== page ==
Ali fans naturally scoff and deride the notion of a basketball player being able to beat Ali, but they typically show ignorance in understanding just how gifted Wilt was compared to every other athlete in the world. He would’ve preferred track and field or the Harlem Globetrotters over pro basketball, and yet he set all those still unbroken basketball records because that’s where the money was. Now, seriously, think about it. For sure boxing promoters and trainers hounded him from day one as a pro with the Globetrotters, and eventually a rumor here or there would surface about him in training and of course his two contracts to fight Ali.

As stylistic matchups go, in some notable boxing “exhibitions” against athletes from other sports, Ali looked not only very poor, but vulnerable as well. Ali also looked vulnerable against legit contenders using their own personalized awkward boxing styles.

The Ali/Antonio Inoki fight in Tokyo netted Ali a cool $6 million, but also landed him in a Tokyo hospital on a critical condition after Inoki kicked his leg into a throbbing mess that threatened to send a fatal blood clot to his brain. This a fight where Ali had full access to boxing rules, yet Inoki was limited to only 10% of his arsenal and had to be pulled off  take downs of Ali by the American ref, Gene Lebell, a notoriously famed Judo expert and all around street and Hollywood tough guy.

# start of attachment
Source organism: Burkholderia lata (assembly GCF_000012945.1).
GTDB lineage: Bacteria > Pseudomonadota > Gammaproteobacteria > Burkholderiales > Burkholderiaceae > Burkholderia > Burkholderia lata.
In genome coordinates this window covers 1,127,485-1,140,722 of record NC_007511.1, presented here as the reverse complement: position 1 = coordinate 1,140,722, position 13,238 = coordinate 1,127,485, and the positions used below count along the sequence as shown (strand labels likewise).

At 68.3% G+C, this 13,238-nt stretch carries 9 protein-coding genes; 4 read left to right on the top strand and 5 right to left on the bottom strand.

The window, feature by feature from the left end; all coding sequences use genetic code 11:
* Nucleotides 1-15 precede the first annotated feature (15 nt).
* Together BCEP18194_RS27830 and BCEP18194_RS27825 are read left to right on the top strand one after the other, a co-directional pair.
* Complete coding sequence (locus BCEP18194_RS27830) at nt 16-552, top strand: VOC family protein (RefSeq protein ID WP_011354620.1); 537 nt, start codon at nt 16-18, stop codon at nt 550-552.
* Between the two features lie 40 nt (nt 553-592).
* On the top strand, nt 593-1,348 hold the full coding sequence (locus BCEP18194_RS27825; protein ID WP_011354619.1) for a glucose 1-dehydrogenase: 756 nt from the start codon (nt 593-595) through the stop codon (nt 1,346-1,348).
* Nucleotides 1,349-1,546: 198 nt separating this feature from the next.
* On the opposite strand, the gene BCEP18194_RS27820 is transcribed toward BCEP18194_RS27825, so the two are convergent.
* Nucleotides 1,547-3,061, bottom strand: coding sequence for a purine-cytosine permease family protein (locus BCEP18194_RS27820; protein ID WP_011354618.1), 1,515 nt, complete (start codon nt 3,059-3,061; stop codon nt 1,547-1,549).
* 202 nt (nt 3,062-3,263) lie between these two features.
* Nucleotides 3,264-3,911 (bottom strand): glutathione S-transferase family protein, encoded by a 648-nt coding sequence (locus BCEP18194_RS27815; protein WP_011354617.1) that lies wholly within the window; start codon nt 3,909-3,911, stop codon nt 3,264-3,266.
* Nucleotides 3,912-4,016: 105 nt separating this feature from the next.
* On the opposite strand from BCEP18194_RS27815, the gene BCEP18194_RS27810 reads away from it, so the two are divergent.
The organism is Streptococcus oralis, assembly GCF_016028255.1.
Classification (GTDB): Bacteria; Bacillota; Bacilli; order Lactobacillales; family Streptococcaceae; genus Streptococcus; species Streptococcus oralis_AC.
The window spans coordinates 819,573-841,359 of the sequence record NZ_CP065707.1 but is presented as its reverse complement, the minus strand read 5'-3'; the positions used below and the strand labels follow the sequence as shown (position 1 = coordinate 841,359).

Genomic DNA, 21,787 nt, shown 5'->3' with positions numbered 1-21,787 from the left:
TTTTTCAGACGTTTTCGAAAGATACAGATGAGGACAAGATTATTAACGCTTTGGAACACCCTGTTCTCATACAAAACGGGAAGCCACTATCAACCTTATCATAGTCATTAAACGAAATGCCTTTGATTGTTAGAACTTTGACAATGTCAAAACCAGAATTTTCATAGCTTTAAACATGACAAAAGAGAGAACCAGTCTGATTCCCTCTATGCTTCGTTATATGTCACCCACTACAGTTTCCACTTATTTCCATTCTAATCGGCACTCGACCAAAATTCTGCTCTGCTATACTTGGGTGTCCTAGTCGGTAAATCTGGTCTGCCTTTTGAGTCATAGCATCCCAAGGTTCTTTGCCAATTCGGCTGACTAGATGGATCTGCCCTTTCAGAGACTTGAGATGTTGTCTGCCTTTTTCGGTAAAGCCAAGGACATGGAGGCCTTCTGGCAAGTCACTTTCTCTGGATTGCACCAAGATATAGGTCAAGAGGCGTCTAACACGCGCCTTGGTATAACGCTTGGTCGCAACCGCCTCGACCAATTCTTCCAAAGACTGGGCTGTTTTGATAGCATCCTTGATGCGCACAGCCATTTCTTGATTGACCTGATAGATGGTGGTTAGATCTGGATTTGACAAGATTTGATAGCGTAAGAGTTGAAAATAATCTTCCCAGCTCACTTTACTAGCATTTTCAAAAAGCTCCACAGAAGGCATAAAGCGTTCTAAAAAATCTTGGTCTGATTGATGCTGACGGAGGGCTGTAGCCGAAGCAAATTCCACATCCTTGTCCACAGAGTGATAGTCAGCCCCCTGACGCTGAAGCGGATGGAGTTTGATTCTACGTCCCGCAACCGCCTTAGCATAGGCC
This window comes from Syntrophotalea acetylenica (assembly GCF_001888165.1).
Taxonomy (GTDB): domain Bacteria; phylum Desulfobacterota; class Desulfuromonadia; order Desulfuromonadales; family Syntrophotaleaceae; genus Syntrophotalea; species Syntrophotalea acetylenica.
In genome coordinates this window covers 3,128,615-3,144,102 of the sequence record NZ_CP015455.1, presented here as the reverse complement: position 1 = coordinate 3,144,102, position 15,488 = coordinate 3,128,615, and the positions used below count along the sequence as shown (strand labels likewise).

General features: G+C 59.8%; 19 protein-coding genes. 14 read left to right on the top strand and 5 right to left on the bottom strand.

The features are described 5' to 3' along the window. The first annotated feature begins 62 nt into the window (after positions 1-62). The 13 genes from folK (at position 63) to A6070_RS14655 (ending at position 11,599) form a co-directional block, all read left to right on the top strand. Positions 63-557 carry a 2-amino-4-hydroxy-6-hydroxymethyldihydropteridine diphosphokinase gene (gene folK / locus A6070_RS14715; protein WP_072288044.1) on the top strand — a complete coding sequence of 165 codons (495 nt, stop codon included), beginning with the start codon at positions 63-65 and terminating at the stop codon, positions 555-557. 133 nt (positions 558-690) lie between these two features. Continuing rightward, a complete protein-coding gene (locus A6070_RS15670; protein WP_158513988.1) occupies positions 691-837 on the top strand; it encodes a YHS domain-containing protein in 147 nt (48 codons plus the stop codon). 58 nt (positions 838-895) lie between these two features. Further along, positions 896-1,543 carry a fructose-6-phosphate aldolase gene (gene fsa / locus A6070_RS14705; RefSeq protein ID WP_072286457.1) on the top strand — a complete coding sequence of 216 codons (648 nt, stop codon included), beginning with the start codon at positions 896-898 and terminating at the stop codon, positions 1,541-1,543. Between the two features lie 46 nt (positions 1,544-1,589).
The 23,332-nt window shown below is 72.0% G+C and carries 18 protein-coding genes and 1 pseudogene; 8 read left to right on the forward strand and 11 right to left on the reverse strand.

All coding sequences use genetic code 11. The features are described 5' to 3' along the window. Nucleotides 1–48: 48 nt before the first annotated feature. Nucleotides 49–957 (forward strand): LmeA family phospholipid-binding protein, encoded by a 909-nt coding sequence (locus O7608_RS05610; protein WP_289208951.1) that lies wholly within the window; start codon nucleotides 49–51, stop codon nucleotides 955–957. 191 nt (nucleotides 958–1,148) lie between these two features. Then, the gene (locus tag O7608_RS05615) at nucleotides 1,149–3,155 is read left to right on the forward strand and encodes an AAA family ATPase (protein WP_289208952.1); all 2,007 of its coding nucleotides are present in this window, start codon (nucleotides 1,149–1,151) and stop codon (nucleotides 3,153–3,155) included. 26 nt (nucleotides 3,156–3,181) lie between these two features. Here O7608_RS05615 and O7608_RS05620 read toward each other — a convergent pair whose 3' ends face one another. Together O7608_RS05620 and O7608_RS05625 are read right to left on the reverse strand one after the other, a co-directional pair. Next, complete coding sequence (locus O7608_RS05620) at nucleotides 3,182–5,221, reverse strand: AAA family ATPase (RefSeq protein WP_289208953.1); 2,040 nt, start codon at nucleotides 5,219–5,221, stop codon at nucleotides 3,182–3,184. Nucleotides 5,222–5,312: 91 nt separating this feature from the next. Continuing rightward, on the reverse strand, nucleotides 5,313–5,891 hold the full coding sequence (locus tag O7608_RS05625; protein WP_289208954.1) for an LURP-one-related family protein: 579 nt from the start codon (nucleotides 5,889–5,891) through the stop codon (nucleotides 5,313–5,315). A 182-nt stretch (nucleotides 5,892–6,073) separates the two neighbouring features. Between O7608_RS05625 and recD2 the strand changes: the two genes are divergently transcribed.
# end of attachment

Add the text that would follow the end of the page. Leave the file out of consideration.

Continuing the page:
Then there was the farcical encounter with 400 lb Gorilla Monsoon who quickly popped a vicious body slam on Ali that I’m certain was not supposed to be part of festivities. Ali luckily escaped without injury, but only because the match was immediately stopped.

And then the also ill advised exhibition against Denver defensive lineman, Lyle Alzado, who was likely pumped up on steroids. Ali had nothing to keep Alzado off him and was mauled throughout.

Most fighters are trained in a traditional, upright boxing style that overall is the best style to use in boxing, but boxing has always had a cast of “awkward-savants” who dished out serious punishment to great success. Ali used his own awkward style to great success against traditional fighters, but struggled mightily against other awkward fighters no matter who won. Just think Karl Mildenberger, Buster Mathis, Joe Frazier, Oscar Bonavena, Rudi Lubbers, George Foreman, Ken Norton, Chuck WepnerRon Lyle, Earnie Shavers, and Leon Spinks.